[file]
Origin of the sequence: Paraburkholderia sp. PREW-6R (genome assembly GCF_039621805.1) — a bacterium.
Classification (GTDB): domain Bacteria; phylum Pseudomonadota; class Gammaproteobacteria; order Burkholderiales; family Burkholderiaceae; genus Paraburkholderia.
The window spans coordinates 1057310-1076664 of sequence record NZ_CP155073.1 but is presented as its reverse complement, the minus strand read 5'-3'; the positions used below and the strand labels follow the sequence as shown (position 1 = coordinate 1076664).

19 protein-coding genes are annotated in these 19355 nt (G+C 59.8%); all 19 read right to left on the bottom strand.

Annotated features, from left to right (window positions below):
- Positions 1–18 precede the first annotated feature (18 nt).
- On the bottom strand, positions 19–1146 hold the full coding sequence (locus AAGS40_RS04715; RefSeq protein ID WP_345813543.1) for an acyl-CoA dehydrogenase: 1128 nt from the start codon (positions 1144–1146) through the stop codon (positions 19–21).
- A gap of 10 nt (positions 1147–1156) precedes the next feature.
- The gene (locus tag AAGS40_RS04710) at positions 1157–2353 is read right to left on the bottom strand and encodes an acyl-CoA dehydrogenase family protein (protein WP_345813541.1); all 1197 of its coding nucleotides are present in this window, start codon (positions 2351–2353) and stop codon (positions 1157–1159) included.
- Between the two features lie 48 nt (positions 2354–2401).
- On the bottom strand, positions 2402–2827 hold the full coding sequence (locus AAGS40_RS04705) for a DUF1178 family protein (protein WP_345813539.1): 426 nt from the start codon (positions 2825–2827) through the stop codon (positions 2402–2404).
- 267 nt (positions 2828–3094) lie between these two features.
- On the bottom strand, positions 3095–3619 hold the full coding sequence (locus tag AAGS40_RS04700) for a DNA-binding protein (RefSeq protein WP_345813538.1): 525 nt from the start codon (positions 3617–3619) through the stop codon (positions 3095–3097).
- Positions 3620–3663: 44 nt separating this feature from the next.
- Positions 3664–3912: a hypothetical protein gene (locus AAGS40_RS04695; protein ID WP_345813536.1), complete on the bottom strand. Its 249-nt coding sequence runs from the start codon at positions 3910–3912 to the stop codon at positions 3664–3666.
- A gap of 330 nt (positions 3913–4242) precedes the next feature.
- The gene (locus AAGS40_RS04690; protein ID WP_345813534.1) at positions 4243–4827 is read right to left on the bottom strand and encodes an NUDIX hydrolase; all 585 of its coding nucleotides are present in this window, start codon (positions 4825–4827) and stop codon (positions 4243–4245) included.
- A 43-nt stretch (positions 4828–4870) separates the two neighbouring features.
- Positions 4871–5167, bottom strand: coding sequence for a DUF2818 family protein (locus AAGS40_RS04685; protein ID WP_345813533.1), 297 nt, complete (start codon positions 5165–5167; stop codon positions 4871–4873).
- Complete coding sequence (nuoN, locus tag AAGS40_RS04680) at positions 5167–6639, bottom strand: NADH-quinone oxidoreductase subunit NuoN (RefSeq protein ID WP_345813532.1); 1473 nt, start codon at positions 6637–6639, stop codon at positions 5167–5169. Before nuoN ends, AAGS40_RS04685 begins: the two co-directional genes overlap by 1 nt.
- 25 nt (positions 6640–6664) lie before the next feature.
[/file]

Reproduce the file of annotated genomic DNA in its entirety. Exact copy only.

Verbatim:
Origin of the sequence: Paraburkholderia sp. PREW-6R (genome assembly GCF_039621805.1) — a bacterium.
Classification (GTDB): domain Bacteria; phylum Pseudomonadota; class Gammaproteobacteria; order Burkholderiales; family Burkholderiaceae; genus Paraburkholderia.
The window spans coordinates 1057310-1076664 of sequence record NZ_CP155073.1 but is presented as its reverse complement, the minus strand read 5'-3'; the positions used below and the strand labels follow the sequence as shown (position 1 = coordinate 1076664).

19 protein-coding genes are annotated in these 19355 nt (G+C 59.8%); all 19 read right to left on the bottom strand.

Annotated features, from left to right (window positions below):
- Positions 1–18 precede the first annotated feature (18 nt).
- On the bottom strand, positions 19–1146 hold the full coding sequence (locus AAGS40_RS04715; RefSeq protein ID WP_345813543.1) for an acyl-CoA dehydrogenase: 1128 nt from the start codon (positions 1144–1146) through the stop codon (positions 19–21).
- A gap of 10 nt (positions 1147–1156) precedes the next feature.
- The gene (locus tag AAGS40_RS04710) at positions 1157–2353 is read right to left on the bottom strand and encodes an acyl-CoA dehydrogenase family protein (protein WP_345813541.1); all 1197 of its coding nucleotides are present in this window, start codon (positions 2351–2353) and stop codon (positions 1157–1159) included.
- Between the two features lie 48 nt (positions 2354–2401).
- On the bottom strand, positions 2402–2827 hold the full coding sequence (locus AAGS40_RS04705) for a DUF1178 family protein (protein WP_345813539.1): 426 nt from the start codon (positions 2825–2827) through the stop codon (positions 2402–2404).
- 267 nt (positions 2828–3094) lie between these two features.
- On the bottom strand, positions 3095–3619 hold the full coding sequence (locus tag AAGS40_RS04700) for a DNA-binding protein (RefSeq protein WP_345813538.1): 525 nt from the start codon (positions 3617–3619) through the stop codon (positions 3095–3097).
- Positions 3620–3663: 44 nt separating this feature from the next.
- Positions 3664–3912: a hypothetical protein gene (locus AAGS40_RS04695; protein ID WP_345813536.1), complete on the bottom strand. Its 249-nt coding sequence runs from the start codon at positions 3910–3912 to the stop codon at positions 3664–3666.
- A gap of 330 nt (positions 3913–4242) precedes the next feature.
- The gene (locus AAGS40_RS04690; protein ID WP_345813534.1) at positions 4243–4827 is read right to left on the bottom strand and encodes an NUDIX hydrolase; all 585 of its coding nucleotides are present in this window, start codon (positions 4825–4827) and stop codon (positions 4243–4245) included.
- A 43-nt stretch (positions 4828–4870) separates the two neighbouring features.
- Positions 4871–5167, bottom strand: coding sequence for a DUF2818 family protein (locus AAGS40_RS04685; protein ID WP_345813533.1), 297 nt, complete (start codon positions 5165–5167; stop codon positions 4871–4873).
- Complete coding sequence (nuoN, locus tag AAGS40_RS04680) at positions 5167–6639, bottom strand: NADH-quinone oxidoreductase subunit NuoN (RefSeq protein ID WP_345813532.1); 1473 nt, start codon at positions 6637–6639, stop codon at positions 5167–5169. Before nuoN ends, AAGS40_RS04685 begins: the two co-directional genes overlap by 1 nt.
- 25 nt (positions 6640–6664) lie before the next feature.